". . . to the ends of the earth."
The 175th anniversary of Presbyterian World Mission
Michael Parker | Bible Explorations
"What does God’s Word say about the importance of mission in the life of his people?" | Read: Isaiah 49:6
At the 1837 General Assembly in Philadelphia, Presbyterians met together in a time of discord. The church had been slowly dividing for many years over theological issues, and opposing parties were now grouped in two camps, the Old School and the New School. Amid the tumult that resulted in schism that year, Presbyterians were also debating the place of the church in the task of mission. Some argued that mission was the essential responsibility of the church; others objected, believing that mission could be performed by mission societies established for the purpose of world evangelization.
As Presbyterians approach the 220th General Assembly in Pittsburgh, they find themselves in a similar position as their ancestors 175 years ago. Matters of profound theological and moral significance rack the conscience of the church today as they did in the early 19th century.
At the same time, we find ourselves today asking fundamental questions about the varied work of participating with God’s mission in the world—the missio dei.
Pray: Psalm 22:25–31
Jesus, identifying with the terrible suffering the psalmist described, quoted the first verse of this psalm on the cross. The psalmist, however, ends with praise for God, for “all the ends of the earth shall remember and turn to the Lord.”
Study: the crux of the matter
What is the role of the church in completing the Great Commission of Jesus Christ: “Go therefore and make disciples of all nations, baptizing them . . . and teaching them to obey everything I have commanded you” (Matt. 28:19–20)?
In 1810 a number of mission-minded people from a variety of denominations, but mostly the Congregationalists, established the American Board of Commissioners for Foreign Missions, the first Protestant organization in the U.S. that was intended to send missionaries overseas. Presbyterians over the next several decades sent more than a score of missionaries abroad through this organization.
Many Presbyterians, however, were uncomfortable with the outsourcing of mission to a parachurch organization. They sent overtures to the General Assemblies of 1812, 1828, and 1831 calling for the establishment of a Presbyterian mission board. Presbyterians from the Synod of Pittsburgh felt passionately about this issue, urging the denomination to embrace a “conceptional change” in how the church approached mission.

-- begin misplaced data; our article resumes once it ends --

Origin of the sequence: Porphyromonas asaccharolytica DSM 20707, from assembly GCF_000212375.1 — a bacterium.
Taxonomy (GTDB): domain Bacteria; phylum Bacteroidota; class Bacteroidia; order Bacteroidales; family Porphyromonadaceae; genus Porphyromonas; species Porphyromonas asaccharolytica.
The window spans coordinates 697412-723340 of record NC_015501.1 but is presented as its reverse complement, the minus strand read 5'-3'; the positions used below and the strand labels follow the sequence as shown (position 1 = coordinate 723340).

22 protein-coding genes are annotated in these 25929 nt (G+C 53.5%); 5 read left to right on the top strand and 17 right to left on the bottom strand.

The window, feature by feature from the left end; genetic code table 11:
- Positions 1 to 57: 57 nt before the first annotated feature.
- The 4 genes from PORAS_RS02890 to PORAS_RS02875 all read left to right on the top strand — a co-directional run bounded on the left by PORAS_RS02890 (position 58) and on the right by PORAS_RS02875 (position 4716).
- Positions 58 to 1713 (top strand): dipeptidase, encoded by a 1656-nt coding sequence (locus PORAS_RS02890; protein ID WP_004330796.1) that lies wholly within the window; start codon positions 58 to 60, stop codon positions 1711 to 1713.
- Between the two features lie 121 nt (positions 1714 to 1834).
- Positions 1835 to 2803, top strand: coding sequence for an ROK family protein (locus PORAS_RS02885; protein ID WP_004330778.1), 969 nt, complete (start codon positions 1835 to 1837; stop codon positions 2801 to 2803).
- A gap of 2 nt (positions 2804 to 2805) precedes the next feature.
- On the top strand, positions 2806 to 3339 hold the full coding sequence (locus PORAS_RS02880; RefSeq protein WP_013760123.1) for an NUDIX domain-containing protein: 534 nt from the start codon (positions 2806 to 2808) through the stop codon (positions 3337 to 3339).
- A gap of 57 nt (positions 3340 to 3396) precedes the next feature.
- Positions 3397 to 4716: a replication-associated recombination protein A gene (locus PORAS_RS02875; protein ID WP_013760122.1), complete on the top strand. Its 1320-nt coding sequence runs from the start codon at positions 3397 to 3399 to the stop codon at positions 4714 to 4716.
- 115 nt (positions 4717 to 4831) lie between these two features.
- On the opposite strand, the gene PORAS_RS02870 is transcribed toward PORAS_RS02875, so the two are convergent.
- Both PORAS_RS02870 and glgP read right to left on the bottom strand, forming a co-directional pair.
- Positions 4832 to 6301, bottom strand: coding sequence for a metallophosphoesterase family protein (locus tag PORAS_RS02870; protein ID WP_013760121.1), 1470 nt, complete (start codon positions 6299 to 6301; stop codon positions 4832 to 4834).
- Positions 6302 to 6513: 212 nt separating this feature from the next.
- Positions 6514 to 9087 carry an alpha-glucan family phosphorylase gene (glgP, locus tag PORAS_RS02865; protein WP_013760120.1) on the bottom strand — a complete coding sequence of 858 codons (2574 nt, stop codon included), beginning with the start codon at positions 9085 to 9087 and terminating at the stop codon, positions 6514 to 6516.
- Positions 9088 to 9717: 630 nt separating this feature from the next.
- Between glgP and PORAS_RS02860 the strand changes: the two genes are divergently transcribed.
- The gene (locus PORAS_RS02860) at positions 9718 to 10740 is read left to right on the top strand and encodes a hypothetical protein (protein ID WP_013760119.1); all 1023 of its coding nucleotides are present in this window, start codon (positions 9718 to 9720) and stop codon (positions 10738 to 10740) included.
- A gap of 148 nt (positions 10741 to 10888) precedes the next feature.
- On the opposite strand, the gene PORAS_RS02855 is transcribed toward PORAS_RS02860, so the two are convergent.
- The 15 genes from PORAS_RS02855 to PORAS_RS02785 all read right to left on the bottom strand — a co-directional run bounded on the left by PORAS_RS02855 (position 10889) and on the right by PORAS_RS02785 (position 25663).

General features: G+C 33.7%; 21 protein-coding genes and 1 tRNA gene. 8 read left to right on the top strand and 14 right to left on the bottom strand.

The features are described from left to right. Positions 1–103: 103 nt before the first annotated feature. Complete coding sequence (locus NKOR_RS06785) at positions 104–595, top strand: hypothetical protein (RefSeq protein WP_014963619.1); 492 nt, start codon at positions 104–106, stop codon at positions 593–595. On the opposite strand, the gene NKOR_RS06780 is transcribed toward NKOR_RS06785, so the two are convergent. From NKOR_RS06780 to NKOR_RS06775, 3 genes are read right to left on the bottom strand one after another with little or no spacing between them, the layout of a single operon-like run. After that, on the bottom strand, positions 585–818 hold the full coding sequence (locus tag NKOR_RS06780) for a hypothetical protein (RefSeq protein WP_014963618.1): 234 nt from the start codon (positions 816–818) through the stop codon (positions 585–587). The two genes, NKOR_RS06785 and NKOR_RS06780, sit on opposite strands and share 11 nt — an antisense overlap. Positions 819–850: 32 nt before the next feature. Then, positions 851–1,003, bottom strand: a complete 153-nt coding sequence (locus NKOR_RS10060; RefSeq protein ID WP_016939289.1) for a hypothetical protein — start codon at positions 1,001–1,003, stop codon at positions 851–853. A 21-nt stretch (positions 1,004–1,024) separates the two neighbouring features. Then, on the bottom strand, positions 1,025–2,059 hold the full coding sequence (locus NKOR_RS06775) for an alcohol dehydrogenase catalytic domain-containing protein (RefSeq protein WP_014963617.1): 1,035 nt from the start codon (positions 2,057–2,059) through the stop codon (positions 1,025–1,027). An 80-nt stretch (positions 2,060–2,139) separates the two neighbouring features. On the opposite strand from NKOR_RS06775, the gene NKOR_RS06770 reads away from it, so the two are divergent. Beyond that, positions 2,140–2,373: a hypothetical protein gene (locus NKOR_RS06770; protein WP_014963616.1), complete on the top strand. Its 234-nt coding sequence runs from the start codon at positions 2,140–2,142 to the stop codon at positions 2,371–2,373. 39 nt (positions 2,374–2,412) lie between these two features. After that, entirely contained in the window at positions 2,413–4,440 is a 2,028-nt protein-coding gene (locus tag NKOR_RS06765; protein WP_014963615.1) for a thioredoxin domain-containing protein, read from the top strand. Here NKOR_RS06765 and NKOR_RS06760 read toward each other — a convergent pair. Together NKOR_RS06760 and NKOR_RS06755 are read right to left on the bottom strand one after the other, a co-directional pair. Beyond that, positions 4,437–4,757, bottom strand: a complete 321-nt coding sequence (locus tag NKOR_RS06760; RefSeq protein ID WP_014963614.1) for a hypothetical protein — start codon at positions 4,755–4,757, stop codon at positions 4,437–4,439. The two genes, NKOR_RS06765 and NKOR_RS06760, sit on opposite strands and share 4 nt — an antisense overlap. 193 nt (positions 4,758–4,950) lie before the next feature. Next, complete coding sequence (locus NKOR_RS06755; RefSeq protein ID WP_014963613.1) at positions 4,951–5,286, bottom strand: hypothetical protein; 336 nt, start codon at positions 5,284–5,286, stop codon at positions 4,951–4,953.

When the 1831 GA failed to adopt the overture for a Presbyterian mission board, Western Pennsylvanians established their own mission board, the Western Foreign Missionary Society. During the following six years, this organization sent 21 missionaries to Native Americans tribes and 39 missionaries to Liberia and India.
When the Presbyterian Church split between the Old and New Schools at the GA in 1837, the Old School faction adopted the Western Foreign Missionary Society, renaming it the Presbyterian Board of Foreign Mission and moving its headquarters to New York. When the schism was finally healed in 1869, the New School faction had already begun to support the denomination’s mission board. This board, now called Presbyterian World Mission, will celebrate its 175th anniversary at this year’s General Assembly in Pittsburgh.
Presbyterians in the mid-19th century embraced mission as central to the purpose of the church. When Jesus appeared to the disciples after his resurrection, he said to them, “Peace be with you! As the Father has sent me, so I send you” (John 20:21). The church believes today that these words of Jesus continue to be its chief raison d’être, for the evangelization of the world has been in the plan of God from the very beginning, and Jesus instituted the church primarily to be his instrument to fulfill this great end.
Remember: Acts 1:8
As Jesus’ disciples gathered together for the last time when they would have the resurrected Lord physically in their midst, many questions filled their minds. Luke records only one of these questions, which was probably the most urgent for this little group. “Lord,” they said, “is this the time when you will restore the kingdom to Israel?” Perhaps with some frustration in his voice, Jesus said, “It is not for you to know the times or periods.” (Acts 1:7). Instead he spoke of an empowerment they would receive from the Holy Spirit and the great missional task that lay before them. They were to be Jesus’ witnesses, first in Jerusalem, then in the broader area of Judea and Samaria, and finally “to the ends of the earth.”
Live: the task before us
As the ancient Israelites considered the need to restore the nation after the Babylonian exile, God assured them that Israel would be restored, but he also gave them a broader vision: “It is too light a thing,” God said, merely for you to dream of restoring the nation; rather, “I will give you as a light to the nations, that my salvation may reach to the ends of the earth” (Isaiah 49:6).
The church, like ancient Israel, will no doubt always feel the temptation to focus on its own needs and those of the world immediately around it. But we should not allow ourselves to be distracted by “too light a thing.” If we do, Scripture will always be there to remind us that God calls us to embrace a broader vision.